According to the recent IMRG Capgemini Quarterly Benchmarking Study, a third (32%) of all online sales were made over mobile devices between November 2013 and January 2014 – and this figure is only set to grow. Connectivity has changed the way consumers shop and interact with retailers and banks, with mobile we’re now browsing and buying more on the move than ever before.
Ahead of TRANSACT 14, keynote speakers Ariel Bardin from Google and Paul Galant from Verifone, and ETA CEO Jason Oxman share their thoughts on the further changes mobile will bring to the payments and retail industries.
Payments Made Easy
The ease with which customers can pay for purchases is absolutely integral to the success of shopping on mobile. Having to enter too much information or copy out card details on the move is cumbersome and off-putting for most people, meaning transactions are often abandoned.
Jason Oxman comments, “Shopping cart abandonment is one of the major issues merchants are facing when it comes to mobile. The ability to make payments is a significant part of the issue – after all, without successful payment, no transaction can be completed. Making mobile payments faster and easier is a big driver for the types of mobile technology that are being developed.”
Ariel Bardin agrees, “In this new world of constant connectivity, mobile is blurring the lines between the online and offline worlds. People are growing to expect the ability to transact instantly using their smartphones—whether they’re in cyberspace or standing in your retail space.
“We’ve seen this first-hand with the partners who have integrated Google Wallet Instant Buy, which helps retailers make sign-in and purchasing on their mobile site and app as easy as a few taps. Many merchants are seeing significant increases in mobile traffic, sales, and repeat purchases just by making it easier to pay on their mobile properties.”
When it comes to mobile, the capabilities of payments technology are no longer limited to just making a payment. The demands of mobile commerce is driving the convergence of multiple services and business models, changing the shopping experience across all channels and giving consumers more choice about how and when they conduct transactions.
“There is an exciting evolution underway. I think the coming decade will be the most dynamic and important in the history of payments. Business models, technology, and consumer behaviours are changing. Electronic payments, digital commerce, predictive analytics, and mobility are converging, along with contextual marketing, digital advertising, couponing, loyalty, and social media. The opportunities to enable magical new commerce experiences for consumers and more meaningful interactions between brands, merchants, and their customers are endless,” explains Paul Galant.
Bardin adds, “The power and versatility of a consumer smartphone ecosystem needs to be matched by the power and versatility of the future merchant point-of-sale environment. The point of sale, wherever it is located, must become more open and connected so merchants and consumers can have more freedom to conduct commerce in the way they want. More open and connected must not come at the expense of security and the safety and soundness of consumer information.”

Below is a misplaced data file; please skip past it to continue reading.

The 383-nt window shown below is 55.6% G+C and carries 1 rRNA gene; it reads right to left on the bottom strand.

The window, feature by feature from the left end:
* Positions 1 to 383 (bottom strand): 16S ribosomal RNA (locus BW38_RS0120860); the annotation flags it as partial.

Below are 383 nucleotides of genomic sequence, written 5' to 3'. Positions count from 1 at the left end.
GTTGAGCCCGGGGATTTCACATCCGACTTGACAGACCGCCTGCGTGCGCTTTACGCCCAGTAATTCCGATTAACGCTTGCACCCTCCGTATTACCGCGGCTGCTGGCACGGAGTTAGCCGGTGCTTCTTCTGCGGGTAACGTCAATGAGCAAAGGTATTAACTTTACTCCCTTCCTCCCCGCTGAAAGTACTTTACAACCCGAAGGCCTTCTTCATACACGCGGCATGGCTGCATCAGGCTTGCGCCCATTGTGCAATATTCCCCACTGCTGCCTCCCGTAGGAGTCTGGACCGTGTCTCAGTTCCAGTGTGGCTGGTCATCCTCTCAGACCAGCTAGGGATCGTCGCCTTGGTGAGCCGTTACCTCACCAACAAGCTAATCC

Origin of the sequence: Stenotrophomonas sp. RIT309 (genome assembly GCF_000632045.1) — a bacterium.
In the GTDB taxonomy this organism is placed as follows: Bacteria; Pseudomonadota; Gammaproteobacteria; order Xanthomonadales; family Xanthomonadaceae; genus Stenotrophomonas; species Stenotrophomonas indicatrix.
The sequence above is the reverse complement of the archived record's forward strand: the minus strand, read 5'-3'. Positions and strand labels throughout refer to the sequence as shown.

Ensuring Security for Evolution
As with any new technology ensuring security of systems, services and personal data is a priority before widespread adoption can take place.
Oxman comments, “There have been a number of recent breaches at both top merchants and financial firms that have highlighted the need for better security surrounding payments systems and data protection practices. We’re not facing just one type of attack, everything from in-person point-of-sale breaches to increasingly complex cyber-attacks are commonplace. Unless we solve the data breach issue across all channels and areas of the payments chain, we can’t expect banks, merchants or consumers to have confidence in new technology and that particularly applies to mobile because of the unique challenges it brings.”
“Growing concerns over the security of consumer data threaten to undermine the pace of evolution. Security is top of mind—not only in response to the recent breaches, but also in ensuring that, as we enable new methods of commerce, consumers, merchants, and financial institutions can be confident in the integrity of the transaction. We all need to be educating our clients on understanding their risk exposure and on how to develop a more comprehensive approach to reducing their risk and their total cost of ownership,” said Galant.
Whether it’s about ensuring security, providing a converged commerce experience or enabling widespread adoption and usage, one thing is clear, greater collaboration across the payments chain will be core to the success of mobile technologies.
Oxman concludes, “There is a clear trend in that mobile is pulling the payments industry even closer together with converged services and experiences leading to more collaboration between different industry players. Partnerships are increasingly being formed up and down the chain between technology providers, banks and merchants.
This is a great move forward for the industry, making the payments space is more agile than ever, and one that I believe will be reflected in even greater evolution over the next few years. Just looking at the number of new product launches and innovation taking place at TRANSACT 14, it’s clear to see we’re heading into a very exciting phase of development, in large part due to mobile.”
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